By Subhamoy Mandal
NOTE: This is an overview of the entire article, which appeared in the January/February 2014 issue of Pulse magazine.
Click here to read the entire article.
In this article, Dr. Mandal explains the term Frugal Innovations and encourages students worldwide to embrace global health challenges through innovative projects aimed at solving real-world problems.
Many biomedical innovations have materialized from emerging economies rather than from richly funded laboratories of developed nations. Mandal has been involved for several years in developing technologies for the base of the pyramid (BOP), a concept that describes individuals living below a given income or spending threshold. He believes that one of the primary factors fueling the innovative spirit has been the percolation of education and information to the lowest strata of the society. The student community, especially young people in science, technology, engineering, and math (STEM) programs, university students, and young professionals are crucial in bringing about change.
Another important factor has been the continual efforts by universities and several corporations to become involved in reshaping neighborhoods (often technically termed the field practice area). The Manipol BOP program in the southern India state of Karnataka, along with corporations such as Phillip and Texas Instruments, the Dell Social Innovation Challenge, and the Bill and Melinda Gates Foundation, are all having a significant impact in reshaping global health in niche ecosystems.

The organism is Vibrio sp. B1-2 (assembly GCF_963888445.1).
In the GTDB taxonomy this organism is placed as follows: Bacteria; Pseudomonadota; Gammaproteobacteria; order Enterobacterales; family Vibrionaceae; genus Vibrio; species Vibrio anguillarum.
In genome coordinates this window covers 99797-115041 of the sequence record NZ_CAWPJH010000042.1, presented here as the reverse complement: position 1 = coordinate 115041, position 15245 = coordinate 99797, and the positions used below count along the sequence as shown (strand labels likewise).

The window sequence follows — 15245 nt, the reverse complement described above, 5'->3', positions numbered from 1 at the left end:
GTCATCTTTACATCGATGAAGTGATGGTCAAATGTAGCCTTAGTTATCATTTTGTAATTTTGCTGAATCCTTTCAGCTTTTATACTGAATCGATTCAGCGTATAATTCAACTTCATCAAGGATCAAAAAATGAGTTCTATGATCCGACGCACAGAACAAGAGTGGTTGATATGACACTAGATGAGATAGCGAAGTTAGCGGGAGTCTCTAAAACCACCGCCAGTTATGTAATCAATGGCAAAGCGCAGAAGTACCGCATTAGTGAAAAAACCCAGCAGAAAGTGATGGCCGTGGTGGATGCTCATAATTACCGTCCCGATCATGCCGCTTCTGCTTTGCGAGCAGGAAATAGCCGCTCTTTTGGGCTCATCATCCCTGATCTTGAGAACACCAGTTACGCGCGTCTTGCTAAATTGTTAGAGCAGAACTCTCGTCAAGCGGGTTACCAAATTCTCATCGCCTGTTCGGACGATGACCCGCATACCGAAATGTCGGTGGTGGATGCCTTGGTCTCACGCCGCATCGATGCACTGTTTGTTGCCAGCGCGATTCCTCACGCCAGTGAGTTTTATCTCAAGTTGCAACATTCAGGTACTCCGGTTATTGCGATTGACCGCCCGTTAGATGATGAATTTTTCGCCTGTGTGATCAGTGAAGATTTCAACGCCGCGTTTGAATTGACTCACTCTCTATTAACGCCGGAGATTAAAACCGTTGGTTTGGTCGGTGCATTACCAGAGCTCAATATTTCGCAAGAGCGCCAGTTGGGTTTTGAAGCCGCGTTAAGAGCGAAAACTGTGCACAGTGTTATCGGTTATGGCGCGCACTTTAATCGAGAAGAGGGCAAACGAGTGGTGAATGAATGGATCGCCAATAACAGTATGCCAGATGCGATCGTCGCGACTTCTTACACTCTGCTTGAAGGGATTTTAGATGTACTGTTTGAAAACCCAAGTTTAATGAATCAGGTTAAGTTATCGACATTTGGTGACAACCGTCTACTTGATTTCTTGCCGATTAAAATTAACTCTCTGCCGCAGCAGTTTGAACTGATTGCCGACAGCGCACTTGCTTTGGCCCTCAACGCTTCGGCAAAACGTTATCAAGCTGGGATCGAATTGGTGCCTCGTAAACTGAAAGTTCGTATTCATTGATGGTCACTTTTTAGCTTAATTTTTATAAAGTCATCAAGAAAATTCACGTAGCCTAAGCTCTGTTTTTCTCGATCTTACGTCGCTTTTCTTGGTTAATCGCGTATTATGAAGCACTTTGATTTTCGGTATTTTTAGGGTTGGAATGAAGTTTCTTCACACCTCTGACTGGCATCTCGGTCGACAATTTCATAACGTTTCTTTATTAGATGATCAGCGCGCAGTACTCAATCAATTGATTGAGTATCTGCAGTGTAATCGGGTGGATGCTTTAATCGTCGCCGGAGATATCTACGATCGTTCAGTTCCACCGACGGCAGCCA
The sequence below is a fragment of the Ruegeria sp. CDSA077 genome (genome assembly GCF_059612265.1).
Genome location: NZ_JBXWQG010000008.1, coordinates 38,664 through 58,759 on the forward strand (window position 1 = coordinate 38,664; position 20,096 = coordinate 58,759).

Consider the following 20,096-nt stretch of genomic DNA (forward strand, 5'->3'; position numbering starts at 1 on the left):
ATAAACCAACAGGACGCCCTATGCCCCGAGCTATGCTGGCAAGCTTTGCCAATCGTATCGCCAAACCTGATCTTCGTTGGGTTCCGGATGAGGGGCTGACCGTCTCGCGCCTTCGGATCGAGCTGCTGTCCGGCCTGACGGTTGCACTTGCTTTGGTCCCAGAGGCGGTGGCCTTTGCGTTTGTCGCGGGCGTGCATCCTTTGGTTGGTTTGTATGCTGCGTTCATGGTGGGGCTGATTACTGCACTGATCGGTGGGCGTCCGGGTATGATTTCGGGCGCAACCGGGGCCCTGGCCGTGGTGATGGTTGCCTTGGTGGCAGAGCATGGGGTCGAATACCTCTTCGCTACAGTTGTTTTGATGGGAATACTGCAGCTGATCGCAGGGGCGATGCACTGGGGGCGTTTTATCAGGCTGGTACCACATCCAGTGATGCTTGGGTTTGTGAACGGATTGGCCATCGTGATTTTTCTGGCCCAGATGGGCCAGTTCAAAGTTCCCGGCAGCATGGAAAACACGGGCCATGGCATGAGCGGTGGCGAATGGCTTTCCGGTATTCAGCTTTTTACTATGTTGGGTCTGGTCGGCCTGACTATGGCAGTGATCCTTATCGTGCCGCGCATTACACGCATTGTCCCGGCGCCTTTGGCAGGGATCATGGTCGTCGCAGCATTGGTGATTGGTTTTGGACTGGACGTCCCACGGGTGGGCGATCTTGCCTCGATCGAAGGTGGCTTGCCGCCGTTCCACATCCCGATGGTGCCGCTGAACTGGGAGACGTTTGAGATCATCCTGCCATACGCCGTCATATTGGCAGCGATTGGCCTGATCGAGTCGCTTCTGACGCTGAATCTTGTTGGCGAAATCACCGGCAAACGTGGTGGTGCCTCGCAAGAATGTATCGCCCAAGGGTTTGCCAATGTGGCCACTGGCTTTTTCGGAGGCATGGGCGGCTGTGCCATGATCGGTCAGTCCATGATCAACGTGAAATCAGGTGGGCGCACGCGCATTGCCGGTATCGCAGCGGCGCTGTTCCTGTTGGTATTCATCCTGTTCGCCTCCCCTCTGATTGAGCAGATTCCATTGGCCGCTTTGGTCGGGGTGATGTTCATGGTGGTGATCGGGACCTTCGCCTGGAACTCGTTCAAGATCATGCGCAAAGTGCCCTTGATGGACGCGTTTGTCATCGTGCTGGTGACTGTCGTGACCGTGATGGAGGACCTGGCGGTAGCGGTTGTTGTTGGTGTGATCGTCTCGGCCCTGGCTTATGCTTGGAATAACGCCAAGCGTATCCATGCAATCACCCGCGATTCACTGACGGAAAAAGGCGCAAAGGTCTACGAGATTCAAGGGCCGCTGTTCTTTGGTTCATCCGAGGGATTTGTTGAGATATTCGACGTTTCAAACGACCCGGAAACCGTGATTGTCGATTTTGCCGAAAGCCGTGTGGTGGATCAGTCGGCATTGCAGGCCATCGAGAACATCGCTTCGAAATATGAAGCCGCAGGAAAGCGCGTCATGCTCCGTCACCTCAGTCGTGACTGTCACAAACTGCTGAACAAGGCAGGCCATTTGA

One example of a frugal innovation involves two anesthesiologists from the United Kingdom who, in their garage, developed the Shakerscope, a light source for clinical examination of the eye, ear, and throat. It uses the basic principles of electromagnetic induction and generates power in a coil by moving a magnet across it. Shaking the device for 30 seconds can generate enough electricity to power the light up to 3 minutes. The device helped alleviate a problem that is prevalent throughout most of the developing world: lack of a constant power source.
The article explains that the emergence of frugal innovation reduces the need for sophisticated labs and instead relies on clever brainstorming and a better grasp of basic engineering skills. With the help of several IEEE initiatives, students are given a platform on which they can showcase their ideas and solutions with the hope of gaining suitable funding opportunities.
Mandal believes that students “have an open world of opportunities lying ahead.”
For more information about Frugal Innovation, check out this CNN slideshow. The Engineering for Change website offers opportunities for students and all interested persons to collaborate in solving challenges to improve the quality of life around the world.
ABOUT THE AUTHOR
Subhamoy Mandal is a DAAD Ph.D. scholar at the Institute of Biological and Medical Imaging at Helmholtz Zentrüm München and Technische Universitüt München